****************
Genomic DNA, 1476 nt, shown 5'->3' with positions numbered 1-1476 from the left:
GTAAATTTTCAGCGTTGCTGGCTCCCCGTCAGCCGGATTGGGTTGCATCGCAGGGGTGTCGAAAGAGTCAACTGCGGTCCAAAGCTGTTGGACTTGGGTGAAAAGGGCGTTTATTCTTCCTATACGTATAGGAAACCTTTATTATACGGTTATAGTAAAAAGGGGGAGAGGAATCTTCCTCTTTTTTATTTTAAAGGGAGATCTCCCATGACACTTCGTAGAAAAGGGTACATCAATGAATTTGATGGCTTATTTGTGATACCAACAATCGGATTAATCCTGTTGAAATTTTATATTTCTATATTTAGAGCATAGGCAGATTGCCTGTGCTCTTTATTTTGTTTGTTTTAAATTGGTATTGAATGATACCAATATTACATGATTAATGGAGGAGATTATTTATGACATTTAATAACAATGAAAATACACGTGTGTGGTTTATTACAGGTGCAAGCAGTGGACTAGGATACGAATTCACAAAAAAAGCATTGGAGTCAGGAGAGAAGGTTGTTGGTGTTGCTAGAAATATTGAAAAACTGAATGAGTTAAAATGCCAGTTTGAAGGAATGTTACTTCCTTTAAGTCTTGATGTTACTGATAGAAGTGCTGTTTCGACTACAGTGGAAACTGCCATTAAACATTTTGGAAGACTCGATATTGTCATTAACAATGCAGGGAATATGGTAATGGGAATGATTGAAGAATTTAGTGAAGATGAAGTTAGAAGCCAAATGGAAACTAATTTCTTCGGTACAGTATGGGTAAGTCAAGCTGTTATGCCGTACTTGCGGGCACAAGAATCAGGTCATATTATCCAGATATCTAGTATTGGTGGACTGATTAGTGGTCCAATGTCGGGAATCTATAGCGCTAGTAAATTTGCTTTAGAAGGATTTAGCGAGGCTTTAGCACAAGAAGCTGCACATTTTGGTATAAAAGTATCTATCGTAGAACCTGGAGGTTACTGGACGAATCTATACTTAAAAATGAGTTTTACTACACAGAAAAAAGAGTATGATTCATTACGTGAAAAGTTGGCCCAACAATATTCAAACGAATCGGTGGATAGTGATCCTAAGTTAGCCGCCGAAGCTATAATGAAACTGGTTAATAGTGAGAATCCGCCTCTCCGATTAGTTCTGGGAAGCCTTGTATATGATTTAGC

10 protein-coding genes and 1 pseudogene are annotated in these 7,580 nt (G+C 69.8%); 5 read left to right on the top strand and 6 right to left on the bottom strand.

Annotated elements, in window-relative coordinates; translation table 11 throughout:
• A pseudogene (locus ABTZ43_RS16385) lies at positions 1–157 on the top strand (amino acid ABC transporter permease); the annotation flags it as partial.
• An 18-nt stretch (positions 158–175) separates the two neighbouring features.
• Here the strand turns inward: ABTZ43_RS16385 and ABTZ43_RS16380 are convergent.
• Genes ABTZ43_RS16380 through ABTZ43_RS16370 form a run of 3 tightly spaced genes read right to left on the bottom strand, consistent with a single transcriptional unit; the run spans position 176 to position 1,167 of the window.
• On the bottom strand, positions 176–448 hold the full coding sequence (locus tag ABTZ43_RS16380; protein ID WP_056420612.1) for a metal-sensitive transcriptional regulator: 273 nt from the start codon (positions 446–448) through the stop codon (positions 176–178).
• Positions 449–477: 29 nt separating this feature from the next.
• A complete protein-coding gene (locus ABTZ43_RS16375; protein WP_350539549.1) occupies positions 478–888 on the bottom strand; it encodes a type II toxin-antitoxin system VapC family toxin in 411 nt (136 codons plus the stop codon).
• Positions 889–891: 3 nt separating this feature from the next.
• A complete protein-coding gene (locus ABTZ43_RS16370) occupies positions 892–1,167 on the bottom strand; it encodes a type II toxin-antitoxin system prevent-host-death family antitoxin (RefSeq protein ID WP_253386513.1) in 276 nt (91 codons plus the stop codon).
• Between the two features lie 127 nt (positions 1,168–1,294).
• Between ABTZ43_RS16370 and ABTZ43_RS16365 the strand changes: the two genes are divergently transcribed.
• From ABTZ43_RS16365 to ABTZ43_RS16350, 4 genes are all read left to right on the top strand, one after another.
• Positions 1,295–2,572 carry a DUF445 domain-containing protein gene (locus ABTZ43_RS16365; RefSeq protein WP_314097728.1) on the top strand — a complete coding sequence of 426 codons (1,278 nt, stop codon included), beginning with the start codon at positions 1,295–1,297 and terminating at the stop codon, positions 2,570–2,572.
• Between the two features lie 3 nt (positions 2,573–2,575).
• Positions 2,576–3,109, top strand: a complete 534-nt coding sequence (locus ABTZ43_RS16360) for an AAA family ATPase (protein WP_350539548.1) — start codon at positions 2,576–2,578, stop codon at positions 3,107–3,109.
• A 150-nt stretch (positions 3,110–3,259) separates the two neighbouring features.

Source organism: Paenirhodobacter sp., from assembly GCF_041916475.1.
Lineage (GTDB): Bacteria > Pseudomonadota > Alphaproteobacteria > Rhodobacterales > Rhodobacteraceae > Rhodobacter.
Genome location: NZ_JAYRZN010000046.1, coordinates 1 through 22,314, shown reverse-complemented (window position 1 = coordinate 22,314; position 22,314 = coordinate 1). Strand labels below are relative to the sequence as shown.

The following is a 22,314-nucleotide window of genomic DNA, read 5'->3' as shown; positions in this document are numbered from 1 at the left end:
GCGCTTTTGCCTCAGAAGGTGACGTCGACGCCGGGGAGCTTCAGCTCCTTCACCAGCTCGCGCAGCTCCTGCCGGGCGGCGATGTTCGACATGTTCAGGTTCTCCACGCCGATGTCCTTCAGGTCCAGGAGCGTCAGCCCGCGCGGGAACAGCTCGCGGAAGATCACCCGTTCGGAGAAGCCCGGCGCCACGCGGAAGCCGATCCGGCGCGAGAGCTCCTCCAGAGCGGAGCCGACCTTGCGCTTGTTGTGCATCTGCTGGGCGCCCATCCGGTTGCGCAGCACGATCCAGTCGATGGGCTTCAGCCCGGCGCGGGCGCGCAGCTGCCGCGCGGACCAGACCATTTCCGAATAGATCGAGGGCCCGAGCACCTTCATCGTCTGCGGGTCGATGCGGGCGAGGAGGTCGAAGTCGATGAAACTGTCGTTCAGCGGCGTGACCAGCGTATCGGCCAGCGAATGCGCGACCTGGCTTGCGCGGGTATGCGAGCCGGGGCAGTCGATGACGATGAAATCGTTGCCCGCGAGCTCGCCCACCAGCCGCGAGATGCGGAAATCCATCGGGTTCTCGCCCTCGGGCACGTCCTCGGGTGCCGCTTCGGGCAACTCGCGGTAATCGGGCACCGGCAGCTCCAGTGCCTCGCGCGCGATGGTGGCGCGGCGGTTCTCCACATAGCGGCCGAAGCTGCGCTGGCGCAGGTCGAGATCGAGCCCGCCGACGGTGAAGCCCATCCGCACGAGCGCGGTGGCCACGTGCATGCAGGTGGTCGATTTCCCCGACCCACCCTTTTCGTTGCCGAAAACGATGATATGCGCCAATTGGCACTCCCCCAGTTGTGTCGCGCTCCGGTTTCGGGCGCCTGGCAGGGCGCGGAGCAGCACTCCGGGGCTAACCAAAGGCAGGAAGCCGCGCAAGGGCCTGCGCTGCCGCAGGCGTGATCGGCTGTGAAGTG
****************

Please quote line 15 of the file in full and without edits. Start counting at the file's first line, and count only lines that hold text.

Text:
• Between ABTZ43_RS16370 and ABTZ43_RS16365 the strand changes: the two genes are divergently transcribed.